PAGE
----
Saturday, October 8, 2016

Atmospheric Rivers Hit the Northwest

The dry part of the year is over.  Done.  Finished.   Today and later this week, currents of moisture are impacting our region, bring substantial rain, particularly in the mountains.  Over the 24 h ending at 7 PM Saturday, a number of locations has received several inches of rain, particularly over the SW side of the Olympics and north Cascades (the graphic below shows places getting more than 1.2 inches).  A few locations have been drenched with 3-5 inches.

A narrow tongue of moisture, originating in the tropics, called an atmospheric river, is associated with this wet bounty, as shown by the figure below (which shows the total amount of moisture in column of air, predicted for 5 PM Saturday).  Blue and white are high values.

The radar image at 2:34 PM Saturday shows the precipitation explicitly.   I had to quit my gardening tasks around this time....too wet.

This band is slowly moving southward and will be positioned south of Seattle on Sunday.   Good for Seattle, bad for Portland and vicinity.

The UW WRF model run shows the 24h rainfall ending 5 AM Sunday, indicating 2-5 inches in places.

The forecast for the next 24hr (below) hits Portland and vicinity quite hard.  Amazingly, tight east-west band.  Very much the look of an atmospheric river.

But as interesting and impressive this event appears, a much more threatening situation will occur on Thursday, particularly over Oregon and northern CA.  Here is the forecast atmospheric moisture forecast for 2 PM Thursday.  Wow.  First class atmospheric river (blue colors) all the way to the coast.

The 24h predicted totals ending 5 AM Friday are substantial from northern CA to southern BC, with "favored" black areas getting 2 to 5 inches.

The 72 hr total ending 5 PM Saturday are huge, reaching 5-10 inches near the Oregon/CA border.

So we are in store for an active period.  October and November are primo atmospheric river months along the West Coast.  The subtropics are still warm, so the moisture supply is large (warm air holds more water vapor) and the flow pattern gets more active, with deep troughs in the eastern Pacific drawing the moisture northward in filaments of high water vapor values. When such moisture is forced to rise by West Coast out.  Very heavy precipitation is often the result.  You better find your Goretex jacket.


crf450ish said...

So with this troughing period ahead of us throughout October and into November, what are the chances of that being coupled with cold air? I am a snow lover....

lhsouthern said...

Just in time for my daughter to get soaked Friday playing in the pep band at Chehalis homecoming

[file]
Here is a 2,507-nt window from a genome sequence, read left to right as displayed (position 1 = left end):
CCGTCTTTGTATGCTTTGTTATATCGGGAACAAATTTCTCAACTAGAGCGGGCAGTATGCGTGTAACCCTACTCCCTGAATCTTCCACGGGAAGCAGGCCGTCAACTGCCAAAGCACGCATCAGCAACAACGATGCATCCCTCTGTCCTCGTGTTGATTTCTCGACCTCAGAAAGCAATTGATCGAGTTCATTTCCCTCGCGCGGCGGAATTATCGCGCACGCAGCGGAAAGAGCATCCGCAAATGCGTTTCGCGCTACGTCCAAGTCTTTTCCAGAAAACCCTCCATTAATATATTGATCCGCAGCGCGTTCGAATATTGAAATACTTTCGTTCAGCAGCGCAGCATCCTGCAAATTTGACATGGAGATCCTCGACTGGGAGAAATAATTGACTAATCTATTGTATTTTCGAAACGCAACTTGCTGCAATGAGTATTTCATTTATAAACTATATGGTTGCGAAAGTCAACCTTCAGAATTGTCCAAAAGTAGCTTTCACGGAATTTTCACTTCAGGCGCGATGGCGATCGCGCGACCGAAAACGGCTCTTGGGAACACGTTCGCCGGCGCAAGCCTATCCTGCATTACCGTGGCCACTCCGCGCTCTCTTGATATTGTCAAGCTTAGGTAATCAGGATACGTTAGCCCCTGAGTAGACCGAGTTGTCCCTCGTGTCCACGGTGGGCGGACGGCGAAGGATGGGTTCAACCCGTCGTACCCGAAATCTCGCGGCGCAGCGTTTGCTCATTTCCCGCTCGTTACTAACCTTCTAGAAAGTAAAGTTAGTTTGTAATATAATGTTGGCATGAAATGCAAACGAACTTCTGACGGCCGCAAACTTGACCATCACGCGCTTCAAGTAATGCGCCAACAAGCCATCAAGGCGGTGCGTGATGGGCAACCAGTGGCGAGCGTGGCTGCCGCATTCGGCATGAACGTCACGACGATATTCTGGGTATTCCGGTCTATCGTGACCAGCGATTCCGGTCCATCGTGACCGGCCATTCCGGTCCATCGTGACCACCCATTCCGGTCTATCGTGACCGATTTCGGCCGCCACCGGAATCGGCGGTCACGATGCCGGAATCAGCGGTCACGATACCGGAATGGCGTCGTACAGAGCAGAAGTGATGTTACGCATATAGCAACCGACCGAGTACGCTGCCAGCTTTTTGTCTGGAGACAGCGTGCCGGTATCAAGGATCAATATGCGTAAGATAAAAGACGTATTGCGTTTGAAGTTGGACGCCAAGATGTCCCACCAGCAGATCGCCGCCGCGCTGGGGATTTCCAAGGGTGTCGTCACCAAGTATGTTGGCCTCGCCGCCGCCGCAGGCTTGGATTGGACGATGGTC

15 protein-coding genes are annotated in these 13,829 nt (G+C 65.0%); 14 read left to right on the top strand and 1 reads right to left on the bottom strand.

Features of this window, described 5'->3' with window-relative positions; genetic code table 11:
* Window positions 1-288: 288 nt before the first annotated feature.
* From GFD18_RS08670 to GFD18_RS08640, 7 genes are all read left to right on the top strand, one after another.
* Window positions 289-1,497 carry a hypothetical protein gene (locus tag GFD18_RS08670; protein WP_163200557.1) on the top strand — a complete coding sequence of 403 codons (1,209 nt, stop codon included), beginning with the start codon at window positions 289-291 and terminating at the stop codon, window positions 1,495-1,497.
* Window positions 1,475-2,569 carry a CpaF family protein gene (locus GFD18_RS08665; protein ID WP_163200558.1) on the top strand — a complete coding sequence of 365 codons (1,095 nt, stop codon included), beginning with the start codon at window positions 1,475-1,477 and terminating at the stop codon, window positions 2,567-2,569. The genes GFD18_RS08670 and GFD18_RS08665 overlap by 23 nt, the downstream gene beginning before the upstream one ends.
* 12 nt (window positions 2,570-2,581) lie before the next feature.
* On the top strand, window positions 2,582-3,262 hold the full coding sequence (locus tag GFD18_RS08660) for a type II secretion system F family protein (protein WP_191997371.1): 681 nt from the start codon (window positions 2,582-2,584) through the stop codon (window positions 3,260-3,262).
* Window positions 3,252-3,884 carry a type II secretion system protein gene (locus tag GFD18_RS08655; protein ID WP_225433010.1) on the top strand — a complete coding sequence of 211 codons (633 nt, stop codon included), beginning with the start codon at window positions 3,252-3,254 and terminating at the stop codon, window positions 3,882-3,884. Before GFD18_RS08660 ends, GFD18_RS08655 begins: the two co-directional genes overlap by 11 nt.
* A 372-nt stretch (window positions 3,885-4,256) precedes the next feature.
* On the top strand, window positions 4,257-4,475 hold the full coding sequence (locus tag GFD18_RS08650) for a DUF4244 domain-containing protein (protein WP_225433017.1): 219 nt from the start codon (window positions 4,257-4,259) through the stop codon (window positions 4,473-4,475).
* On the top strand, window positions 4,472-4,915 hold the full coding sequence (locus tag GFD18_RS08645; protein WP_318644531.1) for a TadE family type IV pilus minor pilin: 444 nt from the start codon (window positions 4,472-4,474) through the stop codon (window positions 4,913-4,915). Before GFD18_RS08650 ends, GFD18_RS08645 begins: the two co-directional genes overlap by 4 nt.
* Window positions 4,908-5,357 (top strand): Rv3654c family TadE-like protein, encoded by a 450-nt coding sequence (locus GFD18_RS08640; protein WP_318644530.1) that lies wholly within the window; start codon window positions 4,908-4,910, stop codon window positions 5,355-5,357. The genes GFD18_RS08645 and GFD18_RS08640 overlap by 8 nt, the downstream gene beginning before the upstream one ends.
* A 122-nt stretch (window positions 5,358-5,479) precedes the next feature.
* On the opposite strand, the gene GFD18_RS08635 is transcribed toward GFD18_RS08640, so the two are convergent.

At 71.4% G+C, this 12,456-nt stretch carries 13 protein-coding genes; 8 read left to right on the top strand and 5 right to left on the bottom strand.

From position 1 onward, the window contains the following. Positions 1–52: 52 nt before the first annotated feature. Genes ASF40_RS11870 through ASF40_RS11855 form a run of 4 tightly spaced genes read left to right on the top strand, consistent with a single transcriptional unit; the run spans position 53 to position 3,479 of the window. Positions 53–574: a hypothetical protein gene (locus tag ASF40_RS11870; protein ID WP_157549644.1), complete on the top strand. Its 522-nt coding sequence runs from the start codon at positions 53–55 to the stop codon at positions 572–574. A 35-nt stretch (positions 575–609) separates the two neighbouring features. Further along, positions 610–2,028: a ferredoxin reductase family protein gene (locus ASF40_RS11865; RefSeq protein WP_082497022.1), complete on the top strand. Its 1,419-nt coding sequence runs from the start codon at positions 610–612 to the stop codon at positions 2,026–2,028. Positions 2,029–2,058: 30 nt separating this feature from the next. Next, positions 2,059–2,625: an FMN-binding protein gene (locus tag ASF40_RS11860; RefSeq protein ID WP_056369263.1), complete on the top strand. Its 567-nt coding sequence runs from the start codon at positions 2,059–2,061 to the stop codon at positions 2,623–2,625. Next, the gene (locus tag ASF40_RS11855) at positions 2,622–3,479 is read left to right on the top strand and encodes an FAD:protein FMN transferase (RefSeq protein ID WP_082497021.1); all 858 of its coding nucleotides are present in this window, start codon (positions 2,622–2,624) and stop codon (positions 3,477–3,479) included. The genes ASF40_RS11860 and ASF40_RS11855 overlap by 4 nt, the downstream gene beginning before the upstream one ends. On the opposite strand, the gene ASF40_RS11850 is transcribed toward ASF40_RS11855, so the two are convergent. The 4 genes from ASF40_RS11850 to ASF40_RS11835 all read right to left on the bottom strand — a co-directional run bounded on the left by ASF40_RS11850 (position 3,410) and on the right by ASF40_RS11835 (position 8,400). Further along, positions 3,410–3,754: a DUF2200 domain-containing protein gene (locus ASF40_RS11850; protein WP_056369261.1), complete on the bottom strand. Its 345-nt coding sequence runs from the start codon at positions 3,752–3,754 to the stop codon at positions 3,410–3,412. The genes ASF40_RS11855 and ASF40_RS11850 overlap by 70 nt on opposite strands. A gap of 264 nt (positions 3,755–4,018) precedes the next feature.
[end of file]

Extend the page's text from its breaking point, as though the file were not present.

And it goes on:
Brian Blackmore said...

I haven't done my diligence yet to check the forecast temperatures, but the recent plot verifies that we've been holding in a warm spell; rather I should say a "not cold" spell: The overnight lows have been above the normal lows, holding in the mid 50s (except one day).

I look forward each year to that first day in October when I can sleep well, when it drops below 50F early enough in the evening that windows are enough to get the bedroom to 52-55F by midnight. I sure hope it still happens in October this year, or I'll fear for our snow.

As an aside, I did a quick three-hour jaunt on west Rattlesnake Saturday morning in shorts and a T-shirt. It was so warm that there was no point in wearing GoreTex, not for the 0.03" of drizzle we got.

John Marshall said...

The annual rite of Fall in my house is when my Labradors move from the cooler floor up on the bed to burrow into the comforter (I sleep with windows open). That happened two or three weeks ago when the Sequim temps started to drop well into the 40's most nights.

I suspect this would happen much later if I lived in the urban heat island of Seattle.

Before we moved back to the US and retire (returning after living/working in SE Asia for a long time), we searched the entire country for places that didn't get too cold in winter or too hot in summer. Weather was our highest priority in location. To our great surprise (but probably not for most PNW folks), the northern portion of eastern Clallam County was the only place within the borders of the US that fit our weather needs. Other than for a few too hot, too dry days in summer -- perfection.

The best news is that most Americans think we're crazy living in this far corner of the map (under the coffee cup). I pretend to agree with them, hoping they will quickly return to Florida or Arizona or S California (or wherever) with horror stories about cold and rain and darkness. Now if we could just change the state flower from Rhodies to moss, and maybe replace the GoldFinch with some perpetually wet bird like the Rhinoceros Auklet, we'd complete the story.

Chad said...

Any estimates on potential wind speeds during this period? Thanks.

windlover said...

I'm wondering the same. I'm sure they won't have much as far as wind predictions go til it gets closer. But it looks like if Saturdays storm gets a bit closer to the coast and/or comes in a bit further south (central or southern Vancouver island instead of the northern part) it could get a bit crazy around here!

John GrosVenor said...

Any information in north central Washington State?
We are at a little over 1,900 feet.
Above Grand Coulee,Wa

John GrosVenor said...

Any information for north of Grand Voulee, WA
We are at about 1,900 feet